Research Article - Journal of Clinical Ophthalmology (2020) Volume 4, Issue 1
Choroidal neovascular membrane following vitreoretinal surgery for retinal detachmentKrishna Nagaradh1*, Prarthana Gokarn2
- Corresponding Author:
- Dr. Krishna Nagaradh
Sapthagiri Institute of Medical Sciences
and Research Centre Chikkasandra
Chikkabanavara Bengaluru Karnataka, India
E-mail: [email protected]
Accepted date: January 30, 2020
Citation: Nagaradh K, Gokarn P. Choroidal neovascular membrane following vitreoretinal surgery for retinal detachment. J Clin Ophthalmol 2019;4(1):212-215.
Purpose: Choroidal neovascular membrane can arise secondary to many other causes other than aging. No cases have been reported on CNVM post vitrectomy for retinal detachment. We present two cases of classical sub-foveal CNVM occurring following VR surgery in retinal detachment patients.
Method: A retrospective analysis of databases was done at our centre. Around 800 VR surgeries were done of which 300 were macular surgeries over a period 3 years from 2014 to 2017. All cases were operated by a single surgeon with 3 port 23- gauge vitrectomy. Two cases of retinal detachment developed CNVM after silicon oil removal.
Results: The prevalence of CNVM formation after macular surgery at our institution was 2 out of 300 (0.66%) patients from a period of Jan 2015 to Dec 2018. The time period for the formation of CNVM was around 7 months after vitrectomy and 2 weeks after Silicon oil removal in both patients.
Discussion: After all the literature search for knowing the reported cases and the pathophysiology for CNVM occurring post Retinal detachment surgery we attribute it to post-operative inflammation, silicon oil induced retinal toxicity, weakening of retinal layers and retinal photo toxicity.
Conclusion: Despite the fact that CNV post retinal detachment surgery is rare, we suggest that it must be included in the consent process prior to surgery, as patients should be warned about potential guarded visual outcome. Further research is needed to evaluate the possible mechanisms and risk factors that lead to formation of CNVM after retinal detachment surgery.
Choroidal neovascular membrane (CNVM) is one of the forms of age related macular degeneration . But it can also arise secondary to many other causes like like inflammation (punctate inner choridopathy, multifocal pigment epitheliopathy, multifocal choroiditis, presumed ocular histoplasmosis syndrome) and hereditary retinal diseases, pathological myopia, trauma, angiod streaks and so on. Amongst many complications of vitreoretinal surgery Choroidal neovascularisation is one of the least common. Very little is found in literature about the CNVM occurring in patients following vitrectomy for macular pathology (hole and ERM) [2-4]. No cases have been reported on CNVM post vitrectomy for retinal detachment. We hereby present two cases of classical sub-foveal CNVM occurring following VR surgery in retinal detachment patients.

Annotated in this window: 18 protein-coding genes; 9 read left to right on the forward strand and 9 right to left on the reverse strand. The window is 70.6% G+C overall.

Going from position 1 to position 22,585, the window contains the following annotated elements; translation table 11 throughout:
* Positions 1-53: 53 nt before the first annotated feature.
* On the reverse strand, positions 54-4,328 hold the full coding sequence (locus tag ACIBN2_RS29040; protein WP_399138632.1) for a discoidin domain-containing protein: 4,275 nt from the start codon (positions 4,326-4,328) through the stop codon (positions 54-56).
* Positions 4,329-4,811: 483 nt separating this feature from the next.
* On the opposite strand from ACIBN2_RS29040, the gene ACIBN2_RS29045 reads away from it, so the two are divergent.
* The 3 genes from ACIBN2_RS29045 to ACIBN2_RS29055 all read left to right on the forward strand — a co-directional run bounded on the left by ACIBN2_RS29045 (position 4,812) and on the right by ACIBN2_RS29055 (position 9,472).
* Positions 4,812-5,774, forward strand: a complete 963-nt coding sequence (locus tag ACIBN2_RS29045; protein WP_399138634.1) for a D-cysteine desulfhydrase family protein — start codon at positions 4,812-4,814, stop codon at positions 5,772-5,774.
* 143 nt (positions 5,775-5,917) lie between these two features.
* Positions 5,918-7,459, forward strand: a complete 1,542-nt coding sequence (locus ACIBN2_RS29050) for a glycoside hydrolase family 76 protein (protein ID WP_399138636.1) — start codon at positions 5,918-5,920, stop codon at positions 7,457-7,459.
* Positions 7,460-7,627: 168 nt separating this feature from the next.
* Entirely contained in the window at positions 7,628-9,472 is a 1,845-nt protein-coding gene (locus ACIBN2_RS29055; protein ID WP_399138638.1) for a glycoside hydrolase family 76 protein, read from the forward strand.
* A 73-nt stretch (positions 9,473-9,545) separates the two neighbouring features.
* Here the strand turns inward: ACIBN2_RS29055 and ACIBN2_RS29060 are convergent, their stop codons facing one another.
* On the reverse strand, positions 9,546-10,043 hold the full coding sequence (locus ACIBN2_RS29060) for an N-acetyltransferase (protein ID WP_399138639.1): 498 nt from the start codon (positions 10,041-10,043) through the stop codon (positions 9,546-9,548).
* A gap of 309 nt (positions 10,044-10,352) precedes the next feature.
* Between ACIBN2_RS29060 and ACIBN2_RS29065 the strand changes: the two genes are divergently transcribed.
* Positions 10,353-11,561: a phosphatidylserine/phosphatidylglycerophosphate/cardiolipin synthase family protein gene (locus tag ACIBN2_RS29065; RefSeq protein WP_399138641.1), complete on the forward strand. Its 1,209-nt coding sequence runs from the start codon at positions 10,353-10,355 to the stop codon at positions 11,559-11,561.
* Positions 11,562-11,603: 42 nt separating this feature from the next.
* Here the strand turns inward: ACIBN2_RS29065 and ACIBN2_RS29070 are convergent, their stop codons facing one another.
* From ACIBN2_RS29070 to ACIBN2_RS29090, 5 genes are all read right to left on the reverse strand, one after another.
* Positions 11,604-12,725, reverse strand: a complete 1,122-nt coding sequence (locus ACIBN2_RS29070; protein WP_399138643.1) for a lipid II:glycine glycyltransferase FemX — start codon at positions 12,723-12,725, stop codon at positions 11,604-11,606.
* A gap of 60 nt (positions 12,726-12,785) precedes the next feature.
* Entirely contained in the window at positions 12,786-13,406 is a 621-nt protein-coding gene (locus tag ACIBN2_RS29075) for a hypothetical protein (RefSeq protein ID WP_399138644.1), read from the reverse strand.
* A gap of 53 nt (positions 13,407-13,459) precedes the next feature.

A retrospective analysis of databases was done at our centre. Around 800 VR surgeries were done of which 300 were macular surgeries over a period 3 years from 2014 to 2017. All cases were operated by a single surgeon with 3 port 23- guage vitrectomy with settings of 5000 cut rate, 50 to 300 vacuums with endo illuminator (xenon light). As tamponad silicon oil/ C3F8 gas on choice depending on case was used. The two cases presented here met the same surgical protocol. Average exposure to light source (xenon) from endolight and operating microscope in both the cases is about 45 minutes. Endolaser is used to the periphery with no laser being applied in the macular area. No agent was used to stain the vitreous or the ILM during the surgery in both the cases. Internal limiting membrane was not peeled in both the cases. The average time taken for the surgeries is one and half hours (1-2 hrs). Post operatively patients are followed up on first week, third week, 1st month and monthly till the first year.
Our first patient was a 62 year old man who presented to our center with diminution in vision in his right eye. He had previous lasered lattice with holes in the superotemporal quadrant in the same eye. On ophthalmological examination, the best corrected visual acuity was Counting Finger 1 mt in the right and 20/50 in the left eye. Patient is simple myope with -1.5 DS in both eyes. The anterior segments were unremarkable in both eyes. Dilated fundus examination of the left eye was normal, but an inferior retinal detachment was identified in the right eye with macular detachment.
The patient underwent 360 band with inferior segmental buckle with pars plana vitrectomy with sub retinal fluid drainage with endolaser and silicon oil injection. During the surgery, there was no macular trauma and the surgery was uneventful.
The patient was regularly examined following the surgery and his vision got stabilized at 20/200. Patient underwent silicon oil removal 6 months after surgery the patient’s visual acuity was 20/125, but after 2 weeks of silicon oil removal the patient presented to us with sudden blurring in vision in his right eye with vision of Counting Fingers 3 mts and on examination a serous elevation of the neurosensory retina was noted. CNVM was diagnosed. Fluorescein angiography revealed a classic CNVM (Figure 1). Macular optical coherence tomography (OCT) showed disruption of RPE at the fovea together with the serous detachment (Figure 2).
At that point the patient was treated with 3 doses of intravitreal Ranibizumab injection over a period of 3 months. The sub retinal fluid was resolved and the membrane healed with a sub foveal scar. His vision got stabilized at 20/200.
Our second patient was a male aged 62 years presented with diminution in vision in his right eye 1 month duration. Vision at the time of presentation was Counting finger close to face. On examination a diagnosis of Subtotal retinal detachment with macular detachment and proliferative vitreo retinopathy grade 2 was made and posted for surgery. Patient underwent surgery (360 bandwidth Pars Plana vitrectomy with PVR removal with endolaser with silicon oil injection).